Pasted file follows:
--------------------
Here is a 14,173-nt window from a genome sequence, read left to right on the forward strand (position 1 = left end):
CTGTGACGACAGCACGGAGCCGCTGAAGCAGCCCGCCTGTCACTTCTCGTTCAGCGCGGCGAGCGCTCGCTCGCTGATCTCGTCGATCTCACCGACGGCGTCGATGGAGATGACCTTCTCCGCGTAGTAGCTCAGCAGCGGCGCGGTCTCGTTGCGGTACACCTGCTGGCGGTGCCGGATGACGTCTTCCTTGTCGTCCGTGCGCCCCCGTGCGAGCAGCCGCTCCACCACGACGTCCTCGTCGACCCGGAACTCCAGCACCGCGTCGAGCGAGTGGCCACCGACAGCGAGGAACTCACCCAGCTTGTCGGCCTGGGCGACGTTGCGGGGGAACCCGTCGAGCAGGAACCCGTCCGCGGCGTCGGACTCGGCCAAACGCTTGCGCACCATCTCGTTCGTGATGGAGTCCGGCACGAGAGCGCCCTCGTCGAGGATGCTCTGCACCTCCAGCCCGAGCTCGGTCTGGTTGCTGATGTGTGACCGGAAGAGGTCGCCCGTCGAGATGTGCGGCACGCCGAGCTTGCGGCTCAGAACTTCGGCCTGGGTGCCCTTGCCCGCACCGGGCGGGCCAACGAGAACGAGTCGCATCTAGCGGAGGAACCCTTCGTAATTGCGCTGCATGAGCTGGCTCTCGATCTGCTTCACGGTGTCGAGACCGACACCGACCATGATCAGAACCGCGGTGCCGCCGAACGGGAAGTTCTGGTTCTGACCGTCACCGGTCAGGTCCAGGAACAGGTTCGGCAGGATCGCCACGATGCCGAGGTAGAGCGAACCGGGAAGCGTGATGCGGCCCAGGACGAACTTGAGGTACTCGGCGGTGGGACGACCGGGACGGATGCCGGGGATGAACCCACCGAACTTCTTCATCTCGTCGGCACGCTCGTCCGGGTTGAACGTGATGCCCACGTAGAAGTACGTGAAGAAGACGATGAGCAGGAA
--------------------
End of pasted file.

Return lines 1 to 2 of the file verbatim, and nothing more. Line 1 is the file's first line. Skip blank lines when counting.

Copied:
Here is a 14,173-nt window from a genome sequence, read left to right on the forward strand (position 1 = left end):
CTGTGACGACAGCACGGAGCCGCTGAAGCAGCCCGCCTGTCACTTCTCGTTCAGCGCGGCGAGCGCTCGCTCGCTGATCTCGTCGATCTCACCGACGGCGTCGATGGAGATGACCTTCTCCGCGTAGTAGCTCAGCAGCGGCGCGGTCTCGTTGCGGTACACCTGCTGGCGGTGCCGGATGACGTCTTCCTTGTCGTCCGTGCGCCCCCGTGCGAGCAGCCGCTCCACCACGACGTCCTCGTCGACCCGGAACTCCAGCACCGCGTCGAGCGAGTGGCCACCGACAGCGAGGAACTCACCCAGCTTGTCGGCCTGGGCGACGTTGCGGGGGAACCCGTCGAGCAGGAACCCGTCCGCGGCGTCGGACTCGGCCAAACGCTTGCGCACCATCTCGTTCGTGATGGAGTCCGGCACGAGAGCGCCCTCGTCGAGGATGCTCTGCACCTCCAGCCCGAGCTCGGTCTGGTTGCTGATGTGTGACCGGAAGAGGTCGCCCGTCGAGATGTGCGGCACGCCGAGCTTGCGGCTCAGAACTTCGGCCTGGGTGCCCTTGCCCGCACCGGGCGGGCCAACGAGAACGAGTCGCATCTAGCGGAGGAACCCTTCGTAATTGCGCTGCATGAGCTGGCTCTCGATCTGCTTCACGGTGTCGAGACCGACACCGACCATGATCAGAACCGCGGTGCCGCCGAACGGGAAGTTCTGGTTCTGACCGTCACCGGTCAGGTCCAGGAACAGGTTCGGCAGGATCGCCACGATGCCGAGGTAGAGCGAACCGGGAAGCGTGATGCGGCCCAGGACGAACTTGAGGTACTCGGCGGTGGGACGACCGGGACGGATGCCGGGGATGAACCCACCGAACTTCTTCATCTCGTCGGCACGCTCGTCCGGGTTGAACGTGATGCCCACGTAGAAGTACGTGAAGAAGACGATGAGCAGGAA